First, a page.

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Workers’ Compensation – The exclusive remedy

By October 30, 2018November 14th, 2018No Comments
Workers’ Compensation – The exclusive remedy

During the March GPGA Conference, my brother and I received endless questions on workers’ compensation. It is a topic that the attendees expressed concern and a topic that I feel is definitely relevant.

Today’s Workers’ Compensation Act started in the United States during the early 1900s. The state of Georgia adopted its Act in 1920 and like many other states, Georgia placed an exemption within the law for “farm labor.” Because of this exemption many farms rely on Farm Employees’ Medical Payments. Farm Employers’ Liability and Farm Employees Medical Payments Insurance is an endorsement that can be placed on your farm liability policy.

The first section is the employers’ liability and has its own insuring agreement that states that the coverage will respond when the insured is “legally obligated to pay as damages because of bodily injury to which the insurance applies.” The bodily injury has to be caused by an “occurrence” sustained by a “farm employee” and needs to arise out of and in the course of employment. Next the injured employee must have been working for the insured at an insured location used for “farming” purposes. The number one thing to remember with this coverage portion is that the farm employer has to be “legally liable” for coverage to apply.

The second section is Farm Employees’ Medical Payments. This insuring agreement states that the insurer will pay “all reasonable medical expenses to which the insurance applies” for injury to a farm employee who sustains injury caused by an accident. Again, the injury must arise out of and in the course of employment and an insured location used for “farming” purposes.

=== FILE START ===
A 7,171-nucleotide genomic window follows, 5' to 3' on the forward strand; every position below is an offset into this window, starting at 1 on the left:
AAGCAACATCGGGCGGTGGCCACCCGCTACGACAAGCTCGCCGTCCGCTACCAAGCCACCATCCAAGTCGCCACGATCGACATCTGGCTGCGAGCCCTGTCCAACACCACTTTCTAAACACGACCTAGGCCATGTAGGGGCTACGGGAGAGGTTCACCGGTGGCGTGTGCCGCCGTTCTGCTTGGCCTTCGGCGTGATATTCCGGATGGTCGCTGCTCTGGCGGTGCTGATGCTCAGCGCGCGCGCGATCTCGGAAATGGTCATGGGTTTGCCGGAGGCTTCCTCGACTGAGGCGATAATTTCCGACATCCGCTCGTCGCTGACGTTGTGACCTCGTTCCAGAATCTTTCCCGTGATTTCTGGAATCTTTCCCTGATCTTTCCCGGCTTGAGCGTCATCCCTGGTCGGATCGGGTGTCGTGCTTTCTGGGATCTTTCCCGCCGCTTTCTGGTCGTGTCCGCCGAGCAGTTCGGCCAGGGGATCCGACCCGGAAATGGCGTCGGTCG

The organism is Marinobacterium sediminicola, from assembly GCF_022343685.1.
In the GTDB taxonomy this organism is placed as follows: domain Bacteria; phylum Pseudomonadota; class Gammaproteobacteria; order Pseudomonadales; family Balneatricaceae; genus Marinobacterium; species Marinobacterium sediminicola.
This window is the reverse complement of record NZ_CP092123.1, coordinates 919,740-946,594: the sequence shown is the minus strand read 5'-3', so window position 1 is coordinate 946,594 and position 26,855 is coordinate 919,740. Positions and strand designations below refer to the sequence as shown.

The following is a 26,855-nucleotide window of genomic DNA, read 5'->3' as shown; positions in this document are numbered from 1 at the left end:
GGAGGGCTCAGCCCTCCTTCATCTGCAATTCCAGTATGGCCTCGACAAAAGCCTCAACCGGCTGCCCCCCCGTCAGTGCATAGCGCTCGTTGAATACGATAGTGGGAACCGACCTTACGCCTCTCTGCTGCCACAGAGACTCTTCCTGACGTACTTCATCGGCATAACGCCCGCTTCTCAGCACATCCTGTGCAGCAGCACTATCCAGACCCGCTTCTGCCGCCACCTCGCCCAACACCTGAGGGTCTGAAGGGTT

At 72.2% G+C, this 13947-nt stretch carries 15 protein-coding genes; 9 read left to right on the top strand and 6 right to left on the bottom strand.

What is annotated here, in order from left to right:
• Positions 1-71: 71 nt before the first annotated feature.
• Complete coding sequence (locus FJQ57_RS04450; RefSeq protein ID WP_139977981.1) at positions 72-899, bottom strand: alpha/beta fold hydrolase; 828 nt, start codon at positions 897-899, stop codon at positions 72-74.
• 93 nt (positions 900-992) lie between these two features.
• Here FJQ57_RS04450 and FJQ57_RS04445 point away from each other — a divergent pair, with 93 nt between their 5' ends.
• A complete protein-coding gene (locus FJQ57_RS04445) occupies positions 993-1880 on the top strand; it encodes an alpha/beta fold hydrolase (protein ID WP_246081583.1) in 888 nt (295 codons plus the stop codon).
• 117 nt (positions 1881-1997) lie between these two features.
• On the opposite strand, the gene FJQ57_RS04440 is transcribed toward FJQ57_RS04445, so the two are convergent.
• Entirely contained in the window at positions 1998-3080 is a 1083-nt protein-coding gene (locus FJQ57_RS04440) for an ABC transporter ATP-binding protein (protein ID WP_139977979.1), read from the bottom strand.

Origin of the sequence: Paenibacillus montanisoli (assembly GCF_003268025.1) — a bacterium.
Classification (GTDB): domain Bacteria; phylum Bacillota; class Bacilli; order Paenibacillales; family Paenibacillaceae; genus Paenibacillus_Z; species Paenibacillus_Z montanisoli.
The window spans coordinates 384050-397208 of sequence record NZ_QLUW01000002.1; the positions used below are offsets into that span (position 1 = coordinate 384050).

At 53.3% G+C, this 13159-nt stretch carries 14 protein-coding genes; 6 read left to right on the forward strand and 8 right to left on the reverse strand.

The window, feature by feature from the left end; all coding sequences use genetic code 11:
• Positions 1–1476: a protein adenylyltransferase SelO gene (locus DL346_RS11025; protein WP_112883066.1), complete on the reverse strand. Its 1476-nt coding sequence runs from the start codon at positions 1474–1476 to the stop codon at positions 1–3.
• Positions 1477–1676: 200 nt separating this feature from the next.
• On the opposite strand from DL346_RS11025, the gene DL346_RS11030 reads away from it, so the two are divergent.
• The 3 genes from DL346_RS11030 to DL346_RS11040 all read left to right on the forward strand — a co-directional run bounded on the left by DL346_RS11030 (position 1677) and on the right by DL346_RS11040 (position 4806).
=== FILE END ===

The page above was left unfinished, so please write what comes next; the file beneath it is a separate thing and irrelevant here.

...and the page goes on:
My point in listing the insuring agreement for both parts is to illustrate that the coverage becomes narrow and completely dependent on the definitions of “Farm Employee,” “Farming” and “Insured Location.” Farm Employers’ Liability and Farm Employees’ Medical Payment Insurance is a good endorsement and has its place as part of a farm package policy, but it is not a substitute for Workers’ Compensation.

Workers’ Compensation was the first “no fault” insurance and is exclusive remedy. The law contains an exclusive remedy provision that stipulates that the benefits prescribed in the act are the sole remedy against the employer for covered injuries sustained on the job. Thus the employer does not have to be “legally liable” for coverage to apply. Workers’ Compensation does not have a definition of duties and there are only two simple questions for coverage to apply: (1) was the worker on the job? (2) is he or she injured?

The Workers’ Compensation act for the state of Georgia exempts “farm labor,” but what about your employees that do not fall under the definition of farm employee? If part of your operation has a processing plant for your products, these employee are included under the law and not the exemption. Plant employees, forklift operators, truck drivers, etc. are all examples of duties that require Workers’ Compensation.

Outside of pure coverage forms you need to look at the economics of employee medical payments and workers’ compensation. Most medical payment policies are limited to a maximum payout of $5,000. Workers’ Compensation pays 100% of the medical cost plus a weekly indemnity while the injured employee is out of work.

As a final thought on workers’ compensation. It provides coverage regardless of fault. There is no need to prove liability; only prove that they were injured arising out of and in the course of their employment by the insured. Should an accident occur, would you feel better if a key employee is provided coverage for all medical expenses? Again, both Farm Employees’ Medical Payments and Workers’ Compensation have their place in a farm coverage plan. Only with a discussion and careful thought can we determine the best application of these coverages for your farm.

Special thanks to Mr. Tash J. Van Dora Attorney at Law and AgriTrust of Georgia Workers’ Compensation Insurance for Agribusiness for their contributions. Additional references came from the International Risk Management Institute, Inc. (IRMI).